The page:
WASHINGTON - Afghanistan's opium poppy cultivation has soared, and this year's harvest could be twice as large as last year's near-record crop unless eradication efforts are stepped-up immediately, a State Department official said yesterday.
The heroin business is "almost definitely" filling the coffers of the Taliban and Hizb-I Islami Gulbuddin, another Afghan extremist group linked to Osama bin Laden, and "possibly" enriching al-Qaida fighters as well, said Robert L. Charles, assistant secretary of state for international narcotics and law enforcement affairs.
In rare but carefully muted criticism of America's top ally, Charles said British authorities had not done enough to eradicate poppies in their sector in southern Afghanistan. He warned that failure to stop the bumper harvest, which has already begun in some areas because of unusually warm weather, would have devastating consequences not only for the global drug trade but also for Afghan democracy.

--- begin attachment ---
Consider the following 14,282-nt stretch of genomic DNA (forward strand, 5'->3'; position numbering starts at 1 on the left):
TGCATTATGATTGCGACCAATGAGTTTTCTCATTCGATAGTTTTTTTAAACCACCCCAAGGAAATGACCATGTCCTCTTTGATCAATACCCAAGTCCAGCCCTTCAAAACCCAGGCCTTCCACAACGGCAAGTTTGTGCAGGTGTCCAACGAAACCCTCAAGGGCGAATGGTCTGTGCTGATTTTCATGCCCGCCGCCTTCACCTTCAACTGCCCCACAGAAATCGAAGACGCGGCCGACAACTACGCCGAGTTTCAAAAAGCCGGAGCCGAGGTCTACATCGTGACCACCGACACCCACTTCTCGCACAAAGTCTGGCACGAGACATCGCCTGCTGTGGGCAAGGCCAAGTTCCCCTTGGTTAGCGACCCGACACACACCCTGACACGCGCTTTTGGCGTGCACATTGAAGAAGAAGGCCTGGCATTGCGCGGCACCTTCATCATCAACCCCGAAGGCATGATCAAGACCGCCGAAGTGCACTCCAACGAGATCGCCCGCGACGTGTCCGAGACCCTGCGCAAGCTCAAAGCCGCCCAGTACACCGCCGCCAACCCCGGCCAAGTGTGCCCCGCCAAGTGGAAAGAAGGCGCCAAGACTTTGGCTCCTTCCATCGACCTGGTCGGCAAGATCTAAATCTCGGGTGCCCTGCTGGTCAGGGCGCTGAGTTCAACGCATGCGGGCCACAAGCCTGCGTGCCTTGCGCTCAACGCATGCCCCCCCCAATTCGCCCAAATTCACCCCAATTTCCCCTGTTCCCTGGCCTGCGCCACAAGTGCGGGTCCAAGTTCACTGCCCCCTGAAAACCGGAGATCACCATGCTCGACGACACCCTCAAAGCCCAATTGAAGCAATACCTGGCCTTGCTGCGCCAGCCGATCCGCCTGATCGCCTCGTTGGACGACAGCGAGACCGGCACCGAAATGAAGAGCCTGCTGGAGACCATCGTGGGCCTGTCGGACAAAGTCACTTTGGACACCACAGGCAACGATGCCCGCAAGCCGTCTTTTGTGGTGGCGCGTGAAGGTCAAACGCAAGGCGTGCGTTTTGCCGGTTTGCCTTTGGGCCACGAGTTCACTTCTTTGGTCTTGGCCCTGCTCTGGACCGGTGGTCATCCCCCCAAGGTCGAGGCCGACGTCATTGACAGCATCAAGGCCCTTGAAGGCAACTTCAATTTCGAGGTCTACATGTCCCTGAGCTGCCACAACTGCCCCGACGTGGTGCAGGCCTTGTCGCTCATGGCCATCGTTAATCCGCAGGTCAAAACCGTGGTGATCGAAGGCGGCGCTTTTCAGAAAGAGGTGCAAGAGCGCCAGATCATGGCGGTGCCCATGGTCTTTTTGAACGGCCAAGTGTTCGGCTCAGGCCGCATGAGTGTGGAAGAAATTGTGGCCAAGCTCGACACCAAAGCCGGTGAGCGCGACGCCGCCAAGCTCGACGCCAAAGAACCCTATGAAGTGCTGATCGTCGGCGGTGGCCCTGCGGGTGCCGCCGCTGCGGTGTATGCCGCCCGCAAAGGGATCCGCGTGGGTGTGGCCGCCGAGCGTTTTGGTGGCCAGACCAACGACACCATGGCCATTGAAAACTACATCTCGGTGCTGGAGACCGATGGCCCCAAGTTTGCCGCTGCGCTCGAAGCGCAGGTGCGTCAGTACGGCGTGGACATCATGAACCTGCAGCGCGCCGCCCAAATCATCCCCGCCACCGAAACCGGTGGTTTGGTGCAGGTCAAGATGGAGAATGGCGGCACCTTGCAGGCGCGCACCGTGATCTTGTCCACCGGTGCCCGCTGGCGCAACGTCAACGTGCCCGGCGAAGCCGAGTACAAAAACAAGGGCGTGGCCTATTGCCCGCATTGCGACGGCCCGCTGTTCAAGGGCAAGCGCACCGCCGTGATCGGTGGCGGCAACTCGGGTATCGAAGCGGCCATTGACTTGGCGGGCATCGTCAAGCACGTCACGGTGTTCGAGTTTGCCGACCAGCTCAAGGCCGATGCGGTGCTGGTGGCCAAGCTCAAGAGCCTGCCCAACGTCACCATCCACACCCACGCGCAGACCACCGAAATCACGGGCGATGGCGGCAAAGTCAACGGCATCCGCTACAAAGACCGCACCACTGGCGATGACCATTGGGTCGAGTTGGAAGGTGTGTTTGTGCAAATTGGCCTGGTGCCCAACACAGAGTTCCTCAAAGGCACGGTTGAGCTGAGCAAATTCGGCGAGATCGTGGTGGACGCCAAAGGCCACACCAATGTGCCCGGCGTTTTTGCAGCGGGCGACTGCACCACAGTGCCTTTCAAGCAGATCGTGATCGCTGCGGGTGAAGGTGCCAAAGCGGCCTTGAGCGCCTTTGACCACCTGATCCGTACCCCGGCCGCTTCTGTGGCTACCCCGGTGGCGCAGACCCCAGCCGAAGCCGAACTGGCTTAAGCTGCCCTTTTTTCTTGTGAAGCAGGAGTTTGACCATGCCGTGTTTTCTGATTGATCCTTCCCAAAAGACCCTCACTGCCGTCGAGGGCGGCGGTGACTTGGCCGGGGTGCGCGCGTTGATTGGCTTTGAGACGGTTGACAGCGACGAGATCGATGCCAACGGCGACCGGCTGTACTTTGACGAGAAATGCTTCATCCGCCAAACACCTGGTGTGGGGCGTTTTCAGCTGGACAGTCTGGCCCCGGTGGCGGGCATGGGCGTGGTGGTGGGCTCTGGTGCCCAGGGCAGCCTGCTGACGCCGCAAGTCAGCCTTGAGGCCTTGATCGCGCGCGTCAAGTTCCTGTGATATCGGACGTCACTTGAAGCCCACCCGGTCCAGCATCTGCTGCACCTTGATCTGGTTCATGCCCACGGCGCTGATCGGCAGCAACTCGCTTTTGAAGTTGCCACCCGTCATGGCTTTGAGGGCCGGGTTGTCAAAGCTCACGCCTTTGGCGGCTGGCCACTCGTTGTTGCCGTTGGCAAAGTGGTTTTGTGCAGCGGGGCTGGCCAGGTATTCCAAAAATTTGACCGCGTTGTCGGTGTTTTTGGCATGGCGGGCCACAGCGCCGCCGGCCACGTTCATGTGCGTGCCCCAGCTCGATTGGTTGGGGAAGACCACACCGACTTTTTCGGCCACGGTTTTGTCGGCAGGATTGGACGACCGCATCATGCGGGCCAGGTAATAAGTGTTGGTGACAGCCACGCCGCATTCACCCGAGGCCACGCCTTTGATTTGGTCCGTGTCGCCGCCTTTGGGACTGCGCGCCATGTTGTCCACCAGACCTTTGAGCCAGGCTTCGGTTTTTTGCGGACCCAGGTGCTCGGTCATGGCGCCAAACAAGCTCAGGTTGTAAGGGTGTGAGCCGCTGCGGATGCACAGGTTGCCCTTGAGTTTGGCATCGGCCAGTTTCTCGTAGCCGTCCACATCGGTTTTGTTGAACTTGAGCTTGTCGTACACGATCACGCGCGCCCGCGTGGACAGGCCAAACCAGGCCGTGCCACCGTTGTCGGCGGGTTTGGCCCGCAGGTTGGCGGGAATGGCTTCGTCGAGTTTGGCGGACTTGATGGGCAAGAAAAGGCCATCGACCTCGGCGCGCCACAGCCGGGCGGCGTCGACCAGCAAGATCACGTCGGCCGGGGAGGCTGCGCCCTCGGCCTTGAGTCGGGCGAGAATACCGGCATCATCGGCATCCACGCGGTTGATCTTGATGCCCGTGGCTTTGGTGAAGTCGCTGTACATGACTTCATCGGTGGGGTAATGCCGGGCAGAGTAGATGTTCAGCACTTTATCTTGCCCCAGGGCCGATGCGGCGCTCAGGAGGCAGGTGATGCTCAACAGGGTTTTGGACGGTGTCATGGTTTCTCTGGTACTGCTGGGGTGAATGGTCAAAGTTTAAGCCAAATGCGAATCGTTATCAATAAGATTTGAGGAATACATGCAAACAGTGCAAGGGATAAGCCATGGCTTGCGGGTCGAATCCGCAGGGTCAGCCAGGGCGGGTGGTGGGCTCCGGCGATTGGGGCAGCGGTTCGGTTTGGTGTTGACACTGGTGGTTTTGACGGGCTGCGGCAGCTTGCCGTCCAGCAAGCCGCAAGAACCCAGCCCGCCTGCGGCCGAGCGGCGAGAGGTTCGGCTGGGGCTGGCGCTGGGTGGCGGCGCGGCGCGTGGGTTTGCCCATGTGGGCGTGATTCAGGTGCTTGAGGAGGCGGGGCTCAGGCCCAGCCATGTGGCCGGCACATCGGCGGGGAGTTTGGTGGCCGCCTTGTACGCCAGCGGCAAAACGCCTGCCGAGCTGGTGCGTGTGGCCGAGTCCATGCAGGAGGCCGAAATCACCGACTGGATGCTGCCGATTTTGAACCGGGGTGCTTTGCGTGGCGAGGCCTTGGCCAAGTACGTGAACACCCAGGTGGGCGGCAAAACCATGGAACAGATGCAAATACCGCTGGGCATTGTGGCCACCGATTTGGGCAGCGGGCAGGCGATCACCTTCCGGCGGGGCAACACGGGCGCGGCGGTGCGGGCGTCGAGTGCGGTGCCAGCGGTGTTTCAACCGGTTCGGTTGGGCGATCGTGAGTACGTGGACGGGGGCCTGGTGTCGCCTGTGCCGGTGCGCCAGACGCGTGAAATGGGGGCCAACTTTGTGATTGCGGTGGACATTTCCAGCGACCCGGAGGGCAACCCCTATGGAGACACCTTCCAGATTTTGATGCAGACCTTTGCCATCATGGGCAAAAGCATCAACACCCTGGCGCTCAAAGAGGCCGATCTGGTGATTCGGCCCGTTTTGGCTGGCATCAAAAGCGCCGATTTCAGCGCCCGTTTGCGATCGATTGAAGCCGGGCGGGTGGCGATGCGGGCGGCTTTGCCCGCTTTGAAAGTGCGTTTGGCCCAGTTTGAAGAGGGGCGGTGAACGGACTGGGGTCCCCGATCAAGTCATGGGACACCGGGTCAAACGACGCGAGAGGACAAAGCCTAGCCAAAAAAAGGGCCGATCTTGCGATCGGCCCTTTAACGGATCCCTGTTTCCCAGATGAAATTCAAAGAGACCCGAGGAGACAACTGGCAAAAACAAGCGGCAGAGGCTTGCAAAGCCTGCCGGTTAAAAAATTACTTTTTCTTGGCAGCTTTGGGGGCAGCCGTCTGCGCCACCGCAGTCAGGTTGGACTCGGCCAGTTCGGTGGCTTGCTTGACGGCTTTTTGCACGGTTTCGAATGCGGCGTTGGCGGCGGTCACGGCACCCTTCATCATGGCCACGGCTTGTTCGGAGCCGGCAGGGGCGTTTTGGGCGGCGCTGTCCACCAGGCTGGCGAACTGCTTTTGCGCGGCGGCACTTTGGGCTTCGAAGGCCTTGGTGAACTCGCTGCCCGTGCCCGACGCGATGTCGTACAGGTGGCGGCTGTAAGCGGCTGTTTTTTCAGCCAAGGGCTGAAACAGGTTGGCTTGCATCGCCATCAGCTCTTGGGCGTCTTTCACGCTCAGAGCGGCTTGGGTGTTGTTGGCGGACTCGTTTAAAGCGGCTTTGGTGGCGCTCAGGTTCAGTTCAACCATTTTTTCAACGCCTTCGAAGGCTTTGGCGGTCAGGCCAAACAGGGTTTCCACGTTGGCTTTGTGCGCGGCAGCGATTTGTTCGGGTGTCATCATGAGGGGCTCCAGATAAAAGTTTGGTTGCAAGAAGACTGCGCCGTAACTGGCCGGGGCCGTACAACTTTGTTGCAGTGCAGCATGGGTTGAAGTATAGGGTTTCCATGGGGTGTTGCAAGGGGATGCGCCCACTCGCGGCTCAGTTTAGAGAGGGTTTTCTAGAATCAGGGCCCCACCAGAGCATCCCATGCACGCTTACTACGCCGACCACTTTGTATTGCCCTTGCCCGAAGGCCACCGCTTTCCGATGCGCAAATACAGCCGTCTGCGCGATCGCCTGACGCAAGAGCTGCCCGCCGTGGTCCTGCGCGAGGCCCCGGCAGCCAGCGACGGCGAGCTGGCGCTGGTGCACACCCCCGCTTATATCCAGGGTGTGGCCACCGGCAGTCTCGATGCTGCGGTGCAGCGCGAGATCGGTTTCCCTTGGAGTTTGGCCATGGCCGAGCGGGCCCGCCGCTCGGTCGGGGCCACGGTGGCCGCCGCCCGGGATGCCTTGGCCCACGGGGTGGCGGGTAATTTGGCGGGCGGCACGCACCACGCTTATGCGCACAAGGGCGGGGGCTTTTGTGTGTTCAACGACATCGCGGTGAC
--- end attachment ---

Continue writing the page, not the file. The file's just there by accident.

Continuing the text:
"This is crunch time in Afghanistan," Charles told a congressional panel. "The first crop is coming very rapidly. ... We will pay a price later if we don't act right now."
The Defense Department must also do more to crack down on drug production in Afghanistan, said Rep. Mark E. Souder, an Indiana Republican and chairman of the Criminal Justice, Drug Policy and Human Resources Subcommittee. .
"The American people aren't pouring billions of dollars into Afghanistan to watch it turn into a heroin poppy nation ... and an undemocratic narco terrorist-controlled state," Souder said.
Ninety percent of the heroin on European streets comes from Afghan poppies, while only 7 percent to 10 percent of the heroin in the United States is believed to originate there.
Charles said cutting the opium flow is central to fighting terrorism and preventing drug traffickers from undermining the fledgling Afghan democracy.
The Los Angeles Times is a Tribune Publishing newspaper.